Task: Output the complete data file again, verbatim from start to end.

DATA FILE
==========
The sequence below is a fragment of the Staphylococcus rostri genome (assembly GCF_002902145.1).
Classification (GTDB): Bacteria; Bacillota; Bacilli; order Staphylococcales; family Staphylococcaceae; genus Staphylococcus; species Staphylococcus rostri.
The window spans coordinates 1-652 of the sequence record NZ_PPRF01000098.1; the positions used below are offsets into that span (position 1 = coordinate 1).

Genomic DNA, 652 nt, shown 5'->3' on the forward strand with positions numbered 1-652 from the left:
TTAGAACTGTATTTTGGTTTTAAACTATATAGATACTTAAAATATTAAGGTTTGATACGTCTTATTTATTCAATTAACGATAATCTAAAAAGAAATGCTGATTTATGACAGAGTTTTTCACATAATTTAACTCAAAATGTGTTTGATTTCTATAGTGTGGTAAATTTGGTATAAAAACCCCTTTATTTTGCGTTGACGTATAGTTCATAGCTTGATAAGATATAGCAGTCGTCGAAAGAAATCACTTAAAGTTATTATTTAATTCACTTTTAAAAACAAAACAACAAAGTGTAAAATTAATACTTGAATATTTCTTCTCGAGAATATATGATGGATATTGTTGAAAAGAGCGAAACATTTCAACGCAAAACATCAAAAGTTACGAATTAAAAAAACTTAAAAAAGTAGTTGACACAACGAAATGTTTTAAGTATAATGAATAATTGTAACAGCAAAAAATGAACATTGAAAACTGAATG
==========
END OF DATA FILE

The sequence below is a fragment of the Staphylococcus rostri genome (assembly GCF_002902145.1).
Classification (GTDB): Bacteria; Bacillota; Bacilli; order Staphylococcales; family Staphylococcaceae; genus Staphylococcus; species Staphylococcus rostri.
The window spans coordinates 1-652 of the sequence record NZ_PPRF01000098.1; the positions used below are offsets into that span (position 1 = coordinate 1).

Genomic DNA, 652 nt, shown 5'->3' on the forward strand with positions numbered 1-652 from the left:
TTAGAACTGTATTTTGGTTTTAAACTATATAGATACTTAAAATATTAAGGTTTGATACGTCTTATTTATTCAATTAACGATAATCTAAAAAGAAATGCTGATTTATGACAGAGTTTTTCACATAATTTAACTCAAAATGTGTTTGATTTCTATAGTGTGGTAAATTTGGTATAAAAACCCCTTTATTTTGCGTTGACGTATAGTTCATAGCTTGATAAGATATAGCAGTCGTCGAAAGAAATCACTTAAAGTTATTATTTAATTCACTTTTAAAAACAAAACAACAAAGTGTAAAATTAATACTTGAATATTTCTTCTCGAGAATATATGATGGATATTGTTGAAAAGAGCGAAACATTTCAACGCAAAACATCAAAAGTTACGAATTAAAAAAACTTAAAAAAGTAGTTGACACAACGAAATGTTTTAAGTATAATGAATAATTGTAACAGCAAAAAATGAACATTGAAAACTGAATG